Military Helicopter Doctrines of the Major Powers, 1945-1992: Making Decisions about Air-Land Warfare

By Matthew Allen | Go to book overview

Although some advocates might see helicopters as causing a "rotary- wing revolution," 13 the term "revolution" is too value laden to be used profitably in assessing the basic and fundamental changes that have come about. As was the intention of the more extreme supporters of this revolution, the term implies that the helicopter is replacing the tank as the most crucial land weapon system, whereas current helicopter doctrines are, in fact, dependent on the continuing presence of armored forces (Table 5.2).

The helicopter is a part of the mechanized revolution that began in the early twentieth century and not the beginning of a new era in warfare. If there has been a fundamental change because of military helicopters, it occurred at the intersection of air and land combat. Until the emergence of the helicopter, its technical improvement and the maturation of associated doctrines, armies had only a tenuous grasp of the use of air power within the land battle. The helicopter provided an aerial combat system that ideally complemented armored forces. Indeed, intellectual mastery of the military helicopter was most evident when soldiers stopped seeing its relationship with established arms as a competition and began to develop means of integrating the new with the old.


NOTES
1.
Scibiorek, "Helicopters,"2; and Reznichenko, Tactics ( 1987).
2.
The use in the 1980s of terms such as Airland Battle seems to be driven almost entirely by armies. While developed in consultation with air forces, they do not appear to reflect air force thinking.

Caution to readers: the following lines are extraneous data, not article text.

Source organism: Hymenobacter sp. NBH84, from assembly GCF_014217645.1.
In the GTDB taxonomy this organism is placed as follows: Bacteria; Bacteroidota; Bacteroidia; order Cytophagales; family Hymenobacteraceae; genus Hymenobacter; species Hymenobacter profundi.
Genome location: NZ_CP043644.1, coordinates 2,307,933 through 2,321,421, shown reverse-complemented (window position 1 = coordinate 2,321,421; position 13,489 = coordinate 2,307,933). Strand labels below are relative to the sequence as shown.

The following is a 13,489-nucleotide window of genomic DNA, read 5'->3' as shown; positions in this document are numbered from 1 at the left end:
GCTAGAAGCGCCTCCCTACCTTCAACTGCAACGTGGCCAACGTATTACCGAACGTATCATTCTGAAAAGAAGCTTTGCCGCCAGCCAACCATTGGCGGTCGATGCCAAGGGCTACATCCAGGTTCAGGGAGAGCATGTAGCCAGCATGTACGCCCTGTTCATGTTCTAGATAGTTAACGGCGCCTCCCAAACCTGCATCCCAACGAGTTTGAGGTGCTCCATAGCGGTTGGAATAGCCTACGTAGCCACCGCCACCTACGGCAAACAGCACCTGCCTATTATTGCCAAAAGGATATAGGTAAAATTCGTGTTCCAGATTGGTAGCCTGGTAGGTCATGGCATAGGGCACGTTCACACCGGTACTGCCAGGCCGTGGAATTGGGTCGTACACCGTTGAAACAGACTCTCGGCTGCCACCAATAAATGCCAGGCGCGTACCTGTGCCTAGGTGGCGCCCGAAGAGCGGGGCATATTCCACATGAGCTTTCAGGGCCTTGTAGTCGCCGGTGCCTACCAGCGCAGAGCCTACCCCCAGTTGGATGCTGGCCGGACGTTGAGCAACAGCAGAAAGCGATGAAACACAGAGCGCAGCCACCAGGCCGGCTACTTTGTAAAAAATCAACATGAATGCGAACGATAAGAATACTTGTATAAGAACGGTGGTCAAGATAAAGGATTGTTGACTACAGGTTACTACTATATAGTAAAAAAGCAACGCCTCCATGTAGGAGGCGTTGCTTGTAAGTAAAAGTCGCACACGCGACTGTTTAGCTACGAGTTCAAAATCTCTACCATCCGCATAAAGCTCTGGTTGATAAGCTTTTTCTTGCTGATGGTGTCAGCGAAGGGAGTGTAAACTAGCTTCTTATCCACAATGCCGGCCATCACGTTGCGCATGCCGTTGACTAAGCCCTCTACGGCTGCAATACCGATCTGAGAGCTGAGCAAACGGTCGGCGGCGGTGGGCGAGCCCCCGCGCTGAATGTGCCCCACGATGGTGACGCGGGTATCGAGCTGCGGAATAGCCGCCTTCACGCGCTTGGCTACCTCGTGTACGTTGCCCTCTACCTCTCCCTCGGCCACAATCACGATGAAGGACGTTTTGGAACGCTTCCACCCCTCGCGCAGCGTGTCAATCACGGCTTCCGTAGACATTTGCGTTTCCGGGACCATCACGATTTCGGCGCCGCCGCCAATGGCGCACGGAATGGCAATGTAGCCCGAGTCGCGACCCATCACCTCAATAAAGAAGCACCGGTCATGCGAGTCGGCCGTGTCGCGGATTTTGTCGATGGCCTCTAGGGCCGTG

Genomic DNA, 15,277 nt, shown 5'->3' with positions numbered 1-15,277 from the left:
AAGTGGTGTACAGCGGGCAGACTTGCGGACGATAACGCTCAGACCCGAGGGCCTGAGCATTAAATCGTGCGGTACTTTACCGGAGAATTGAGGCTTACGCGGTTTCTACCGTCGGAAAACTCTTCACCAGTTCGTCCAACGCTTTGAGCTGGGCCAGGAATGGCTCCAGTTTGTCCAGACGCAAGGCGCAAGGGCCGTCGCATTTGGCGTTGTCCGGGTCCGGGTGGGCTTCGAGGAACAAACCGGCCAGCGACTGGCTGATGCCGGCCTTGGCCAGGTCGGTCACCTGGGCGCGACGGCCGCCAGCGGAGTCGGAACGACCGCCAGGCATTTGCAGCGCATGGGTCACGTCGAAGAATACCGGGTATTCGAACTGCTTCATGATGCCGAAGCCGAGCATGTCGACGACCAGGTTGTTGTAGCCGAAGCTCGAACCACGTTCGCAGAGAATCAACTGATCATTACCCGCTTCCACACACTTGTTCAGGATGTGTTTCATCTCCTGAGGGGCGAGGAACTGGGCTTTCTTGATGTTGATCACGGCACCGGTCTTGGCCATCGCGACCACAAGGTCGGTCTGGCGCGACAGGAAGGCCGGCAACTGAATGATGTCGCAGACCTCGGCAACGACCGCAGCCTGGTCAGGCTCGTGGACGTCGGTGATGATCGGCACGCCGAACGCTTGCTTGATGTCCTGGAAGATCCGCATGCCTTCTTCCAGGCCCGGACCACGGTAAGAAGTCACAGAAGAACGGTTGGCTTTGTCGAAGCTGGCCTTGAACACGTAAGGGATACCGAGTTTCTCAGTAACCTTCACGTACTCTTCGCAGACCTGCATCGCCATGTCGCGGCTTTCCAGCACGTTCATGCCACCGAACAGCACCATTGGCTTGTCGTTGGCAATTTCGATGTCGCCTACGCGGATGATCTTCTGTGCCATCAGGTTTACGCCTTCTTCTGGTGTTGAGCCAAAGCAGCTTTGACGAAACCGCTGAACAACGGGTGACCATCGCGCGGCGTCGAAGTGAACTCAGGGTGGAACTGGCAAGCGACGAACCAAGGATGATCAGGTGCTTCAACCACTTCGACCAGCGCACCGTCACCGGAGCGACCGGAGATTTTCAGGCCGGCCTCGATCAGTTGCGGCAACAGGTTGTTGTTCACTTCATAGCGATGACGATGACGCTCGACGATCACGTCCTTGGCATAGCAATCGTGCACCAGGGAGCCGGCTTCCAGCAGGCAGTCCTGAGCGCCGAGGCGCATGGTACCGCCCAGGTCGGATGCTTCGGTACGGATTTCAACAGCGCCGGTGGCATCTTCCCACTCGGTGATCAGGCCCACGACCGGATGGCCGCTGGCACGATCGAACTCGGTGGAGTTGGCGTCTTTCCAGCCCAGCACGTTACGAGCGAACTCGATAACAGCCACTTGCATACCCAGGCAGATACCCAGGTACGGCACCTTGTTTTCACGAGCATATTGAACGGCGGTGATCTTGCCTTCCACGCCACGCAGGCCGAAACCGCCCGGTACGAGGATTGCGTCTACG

3.
A good summary of the development of close air support can be found in B. Greenhous, "Aircraft versus Armor: Cambrai to Yom Kippur," Tim Travers and Chris Archer (ed.), Men at War: Politics, Technology and Innovation in the Twentieth Century ( Chicago: Precedent, 1982), 93-118.
4.
Gavin, Air Assault, 21-32.
5.
See, for example, the analysis in Richard E. Simpkin, Anti-tank--An Air- mechanized Response to Armoured Threats in the 90s ( Oxford: Brassey's, 1982), 188.
6.
See also Farooq Hussain, Ian Kemp and Philip McCarty, The Future of the Military Helicopter, ( London: RUSI, 1986), 64-66.
7.
Richard E. Simpkin, Race to the Swift ( London: Brassey's 1985), 120-21.
8.
Richard E. Simpkin, Tank Warfare ( London: Brassey's, 1979) 173.
9.
Only the Soviets developed adequate armored vehicles for their airborne troops, and even they saw the benefits of using helicopters for many air-landing missions.
10.
von Senger and Etterlin, "New Operational Dimensions,"12.
11.
Macksey, The Tanks 1945-1975, 175.
12.
Richard E. Simpkin, "Flying Tanks? A Tactical-technical Analysis of the 'Main Battle Air Vehicle' Concept," Military Technology 8. 8 ( 1984): 80.
13.
Simpkin, Race to the Swift, 117.

-234-

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Military Helicopter Doctrines of the Major Powers, 1945-1992: Making Decisions about Air-Land Warfare
Table of contents

Table of contents

  • Recent Titles in Contributions in Military Studies ii
  • Title Page iii
  • Contents vii
  • Illustrations ix
  • Acknowledgments xi
  • Abbreviations and Translations xiii
  • Introduction xix
  • Notes xxvii
  • 1 - Above the Best--Developments in the United States 1
  • Notes 58
  • 2 - Revolutions at Every Turn-- 71
  • Notes 113
  • 3 - Double Trouble--Developments in the United Kingdom 127
  • Notes 168
  • 4 - A Tale of Two Helicopter Forces--Developments in West Germany and France 179
  • Notes 205
  • 5 - A Rotary-Wing Revolution?-- Helicopters and Air-Land Warfare 213
  • Notes 234
  • 6 - Deciding on Innovation-- Helicopters and the Decision-making Process 235
  • Conclusion 261
  • Notes 266
  • Appendix - Summary of Helicopters' Technical Characteristics 271
  • Selected Bibliography 275
  • Index 283
  • About the Author 295
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